Much good practice was seen in the art department, which has two large classrooms and a storeroom at its disposal. One of these rooms is the LCA room, which has been customised for the learning needs of this group, and it has facilities for art, metalwork and woodwork. There was a good learning atmosphere in the art department and the students were well managed. They were engaged in their classroom assignments, contributed openly to discussion and were attentive and co-operative. There were clear ground rules for all aspects of students’ roles in the art department. The interaction between teachers and students was enthusiastic and positive. There was a good spread of participation by students in their contributions to the discussion and in giving feedback about the learning and activity in which they were engaged.


Very good teaching and learning in decorative /sculpture jewellery was observed in LCA. Design and construction of jewellery pieces were covered in this class. Students were given an image-rich presentation which featured examples of contemporary jewellery design in a wide variety of materials and relying on varied techniques for their visual characteristics. It was valuably pointed out to students that these designers/makers of jewellery were using similar materials and techniques to those they were themselves using in class. Students had chosen from a vide range of materials: these individual choices were then supported by a presentation of examples from the internet in the same or approximate materials.  Because the range of materials was varied, so too were the craft techniques required to manipulate and use them.  Very good demonstrations of techniques were given to small groups of students who shared an interest in the same family of materials.


There was an emphasis in the jewellery design class on exploiting the visual qualities and physical characteristics of certain types of materials, and this was a correctly pitched strategy for the students involved and a very good approach to delivering the class. Explanations of the design and craft processes involved were excellent and students were engaged by this, and by all other aspects of the introduction and demonstrations. Language and delivery were clear, and the approach was to make it as interesting and motivational as possible for students. There was a very professional approach to all aspects of the delivery of the learning activity; everything proceeded seamlessly from demonstration and execution by students of the day’s task to a very affirmative and encouraging conclusion at the end. There are not inconsiderable challenges in having all the students doing different crafts and tasks all at the same time, but the situation was managed very well. There was good communication between students and teacher; this and a sense of mutual respect made for a very good learning environment.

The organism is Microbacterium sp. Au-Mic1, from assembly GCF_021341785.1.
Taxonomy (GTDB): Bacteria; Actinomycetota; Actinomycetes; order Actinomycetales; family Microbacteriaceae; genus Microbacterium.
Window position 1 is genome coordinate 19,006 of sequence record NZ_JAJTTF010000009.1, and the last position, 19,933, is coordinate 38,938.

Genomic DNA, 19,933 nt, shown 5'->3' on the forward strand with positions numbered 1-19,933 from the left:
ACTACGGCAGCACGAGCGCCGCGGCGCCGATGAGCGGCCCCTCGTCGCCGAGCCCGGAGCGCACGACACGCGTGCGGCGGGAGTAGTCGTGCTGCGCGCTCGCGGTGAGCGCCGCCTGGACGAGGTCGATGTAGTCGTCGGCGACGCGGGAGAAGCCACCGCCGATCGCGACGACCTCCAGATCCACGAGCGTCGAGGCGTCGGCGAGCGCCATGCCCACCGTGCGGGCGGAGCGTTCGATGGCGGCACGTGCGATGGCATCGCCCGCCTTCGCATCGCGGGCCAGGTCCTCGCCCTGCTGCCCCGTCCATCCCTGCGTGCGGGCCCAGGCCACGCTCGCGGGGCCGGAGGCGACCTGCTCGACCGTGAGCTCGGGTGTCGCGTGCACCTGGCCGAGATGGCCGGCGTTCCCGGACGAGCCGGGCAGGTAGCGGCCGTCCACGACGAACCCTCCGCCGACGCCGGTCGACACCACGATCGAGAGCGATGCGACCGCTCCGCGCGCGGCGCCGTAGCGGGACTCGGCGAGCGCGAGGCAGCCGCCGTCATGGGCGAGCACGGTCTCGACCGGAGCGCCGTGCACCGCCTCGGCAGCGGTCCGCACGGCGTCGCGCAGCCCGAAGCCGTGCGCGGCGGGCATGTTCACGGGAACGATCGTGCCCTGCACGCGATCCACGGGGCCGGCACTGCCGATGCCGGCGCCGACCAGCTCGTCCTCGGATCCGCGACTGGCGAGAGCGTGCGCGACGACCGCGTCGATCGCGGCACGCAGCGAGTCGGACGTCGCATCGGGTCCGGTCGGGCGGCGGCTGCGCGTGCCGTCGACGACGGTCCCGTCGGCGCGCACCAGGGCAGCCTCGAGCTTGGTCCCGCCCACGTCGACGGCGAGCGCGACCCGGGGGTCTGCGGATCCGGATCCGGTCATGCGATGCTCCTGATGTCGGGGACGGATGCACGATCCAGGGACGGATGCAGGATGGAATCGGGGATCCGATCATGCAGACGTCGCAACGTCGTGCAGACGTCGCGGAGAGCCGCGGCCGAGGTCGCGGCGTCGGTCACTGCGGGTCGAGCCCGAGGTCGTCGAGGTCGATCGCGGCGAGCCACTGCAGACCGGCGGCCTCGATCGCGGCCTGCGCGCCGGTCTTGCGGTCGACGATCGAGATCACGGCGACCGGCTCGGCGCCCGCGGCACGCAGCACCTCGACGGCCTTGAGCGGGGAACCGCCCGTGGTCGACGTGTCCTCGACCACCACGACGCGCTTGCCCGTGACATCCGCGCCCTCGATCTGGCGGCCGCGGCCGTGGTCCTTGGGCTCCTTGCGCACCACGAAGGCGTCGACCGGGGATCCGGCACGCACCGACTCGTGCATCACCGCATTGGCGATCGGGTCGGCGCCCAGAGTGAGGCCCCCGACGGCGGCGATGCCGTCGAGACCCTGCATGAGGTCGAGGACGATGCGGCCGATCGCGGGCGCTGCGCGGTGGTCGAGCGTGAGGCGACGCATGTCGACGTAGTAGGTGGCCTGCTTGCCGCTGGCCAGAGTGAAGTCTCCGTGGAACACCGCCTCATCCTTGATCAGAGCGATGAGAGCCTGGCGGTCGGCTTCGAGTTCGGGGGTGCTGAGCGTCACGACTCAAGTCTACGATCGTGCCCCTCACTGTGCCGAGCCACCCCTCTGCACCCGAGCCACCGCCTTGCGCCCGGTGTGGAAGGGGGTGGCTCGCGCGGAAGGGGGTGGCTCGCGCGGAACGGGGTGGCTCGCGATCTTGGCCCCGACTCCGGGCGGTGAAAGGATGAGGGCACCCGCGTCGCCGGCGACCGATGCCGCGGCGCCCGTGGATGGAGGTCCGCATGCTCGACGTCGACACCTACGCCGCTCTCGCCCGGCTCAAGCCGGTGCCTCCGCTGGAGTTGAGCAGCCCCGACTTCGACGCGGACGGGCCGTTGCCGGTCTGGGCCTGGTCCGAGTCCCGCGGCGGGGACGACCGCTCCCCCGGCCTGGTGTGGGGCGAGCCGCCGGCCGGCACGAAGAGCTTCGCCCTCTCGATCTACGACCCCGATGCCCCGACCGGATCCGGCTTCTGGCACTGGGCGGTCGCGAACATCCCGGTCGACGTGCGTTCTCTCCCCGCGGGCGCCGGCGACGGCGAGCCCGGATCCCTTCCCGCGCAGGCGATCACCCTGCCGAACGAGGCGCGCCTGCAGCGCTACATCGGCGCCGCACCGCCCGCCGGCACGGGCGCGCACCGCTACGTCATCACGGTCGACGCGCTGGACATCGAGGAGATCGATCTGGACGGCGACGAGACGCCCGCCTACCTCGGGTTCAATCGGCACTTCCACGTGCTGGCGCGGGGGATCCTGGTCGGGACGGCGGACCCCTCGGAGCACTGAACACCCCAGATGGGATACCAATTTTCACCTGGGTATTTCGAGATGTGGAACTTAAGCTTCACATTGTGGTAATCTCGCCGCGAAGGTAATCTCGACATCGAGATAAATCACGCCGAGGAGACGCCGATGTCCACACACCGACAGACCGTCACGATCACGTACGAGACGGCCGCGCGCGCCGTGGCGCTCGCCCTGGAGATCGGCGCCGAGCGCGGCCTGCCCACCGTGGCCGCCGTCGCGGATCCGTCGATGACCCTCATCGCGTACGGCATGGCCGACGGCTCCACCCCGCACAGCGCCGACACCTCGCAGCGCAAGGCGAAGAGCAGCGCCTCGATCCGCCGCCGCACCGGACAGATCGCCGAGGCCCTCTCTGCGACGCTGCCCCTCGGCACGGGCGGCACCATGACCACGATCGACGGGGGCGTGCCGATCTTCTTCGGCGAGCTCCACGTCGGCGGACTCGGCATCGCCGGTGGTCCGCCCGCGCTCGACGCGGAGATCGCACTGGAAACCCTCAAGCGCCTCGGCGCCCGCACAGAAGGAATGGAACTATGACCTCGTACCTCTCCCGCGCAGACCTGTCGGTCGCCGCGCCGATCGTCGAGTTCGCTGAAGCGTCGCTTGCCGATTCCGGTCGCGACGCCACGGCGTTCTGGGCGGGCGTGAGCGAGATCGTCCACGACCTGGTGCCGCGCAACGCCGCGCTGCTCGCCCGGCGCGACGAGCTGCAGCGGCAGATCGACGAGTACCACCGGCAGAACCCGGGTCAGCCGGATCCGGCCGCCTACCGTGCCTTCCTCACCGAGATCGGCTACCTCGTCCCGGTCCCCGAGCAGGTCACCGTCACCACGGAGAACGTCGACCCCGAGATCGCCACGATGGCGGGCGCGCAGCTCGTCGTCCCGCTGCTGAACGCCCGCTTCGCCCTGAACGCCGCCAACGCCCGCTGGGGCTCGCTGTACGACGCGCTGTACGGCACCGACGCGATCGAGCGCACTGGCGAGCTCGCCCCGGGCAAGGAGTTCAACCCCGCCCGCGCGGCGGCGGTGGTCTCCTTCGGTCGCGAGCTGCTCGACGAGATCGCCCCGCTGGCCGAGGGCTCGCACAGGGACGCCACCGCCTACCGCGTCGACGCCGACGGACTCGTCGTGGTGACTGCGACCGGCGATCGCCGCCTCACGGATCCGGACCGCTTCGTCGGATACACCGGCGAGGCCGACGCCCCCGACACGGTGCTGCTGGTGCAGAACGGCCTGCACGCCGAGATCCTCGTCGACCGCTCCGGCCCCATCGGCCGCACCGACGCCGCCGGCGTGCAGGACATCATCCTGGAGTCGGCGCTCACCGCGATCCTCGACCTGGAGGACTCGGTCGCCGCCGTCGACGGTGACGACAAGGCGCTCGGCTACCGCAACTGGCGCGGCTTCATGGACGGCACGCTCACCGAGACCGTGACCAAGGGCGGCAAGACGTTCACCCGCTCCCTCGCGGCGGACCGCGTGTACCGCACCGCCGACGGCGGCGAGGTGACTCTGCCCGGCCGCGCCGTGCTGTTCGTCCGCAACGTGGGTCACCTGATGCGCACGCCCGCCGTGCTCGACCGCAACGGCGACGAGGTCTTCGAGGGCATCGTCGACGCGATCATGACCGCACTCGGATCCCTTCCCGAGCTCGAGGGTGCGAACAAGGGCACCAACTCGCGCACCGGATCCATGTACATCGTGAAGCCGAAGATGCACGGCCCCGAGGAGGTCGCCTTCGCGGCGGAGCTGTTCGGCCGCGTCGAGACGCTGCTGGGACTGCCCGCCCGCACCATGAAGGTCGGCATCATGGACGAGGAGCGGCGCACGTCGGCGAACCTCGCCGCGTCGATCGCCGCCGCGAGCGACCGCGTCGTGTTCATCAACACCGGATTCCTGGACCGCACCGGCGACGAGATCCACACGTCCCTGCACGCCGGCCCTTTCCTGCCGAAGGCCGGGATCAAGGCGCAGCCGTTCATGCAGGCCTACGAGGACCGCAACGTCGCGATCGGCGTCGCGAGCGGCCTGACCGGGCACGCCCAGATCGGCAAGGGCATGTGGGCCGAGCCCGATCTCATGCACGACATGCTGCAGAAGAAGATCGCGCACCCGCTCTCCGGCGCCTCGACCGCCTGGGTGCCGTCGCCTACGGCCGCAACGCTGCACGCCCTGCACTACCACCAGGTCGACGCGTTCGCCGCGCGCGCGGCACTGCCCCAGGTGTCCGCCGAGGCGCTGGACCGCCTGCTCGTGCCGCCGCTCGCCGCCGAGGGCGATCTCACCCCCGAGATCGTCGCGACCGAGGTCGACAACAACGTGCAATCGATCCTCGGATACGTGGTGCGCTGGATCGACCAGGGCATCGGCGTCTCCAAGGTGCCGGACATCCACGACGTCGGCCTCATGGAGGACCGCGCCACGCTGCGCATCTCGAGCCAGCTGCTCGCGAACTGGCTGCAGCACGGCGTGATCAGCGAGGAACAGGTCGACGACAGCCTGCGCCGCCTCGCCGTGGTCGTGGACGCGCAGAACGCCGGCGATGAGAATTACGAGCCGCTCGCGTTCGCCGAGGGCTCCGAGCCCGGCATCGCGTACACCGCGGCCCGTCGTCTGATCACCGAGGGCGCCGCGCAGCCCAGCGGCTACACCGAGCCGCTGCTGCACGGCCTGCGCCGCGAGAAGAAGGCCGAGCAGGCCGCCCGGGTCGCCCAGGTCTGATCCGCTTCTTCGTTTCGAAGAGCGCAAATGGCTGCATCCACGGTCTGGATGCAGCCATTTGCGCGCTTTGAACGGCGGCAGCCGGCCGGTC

The task in jewellery design and construction was a progression from what students had done previously, and the next batch of lessons were planned to lead from it. This is good structuring of students’ classroom assignments. During the jewellery class LCA students worked with confidence at their tasks. High levels of engagement and concentration were evident and students derived benefit from the instruction given.


The hands-on approach to teaching design and technical skills was excellently supported by back-up research, which gave the students a directional lead, and also provided stimulating general information about the genre of non-functioning jewellery in contemporary crafts. The techniques they were shown in the manipulation of materials were both appropriate to their manual dexterity and empowering in that these, without too much difficulty, allowed students to make significant progress on their personal project.


The LCA classroom environment also supported visual arts learning. Work from previous assignments was on display, along with very useful charts that supported study of the Arts Elements.  It is recommended that, in both rooms in use by the art department, more reproductions of art, design and architecture should be hung , and regularly changed, in order that the wider visual art and design appreciation of all students is carried forward simultaneously with their practical art learning experiences. To strengthen the cultural experiences of the LCA class by following practical tasks with visual materials about art, design and architecture would enhance the already good learning opportunities provided for LCA.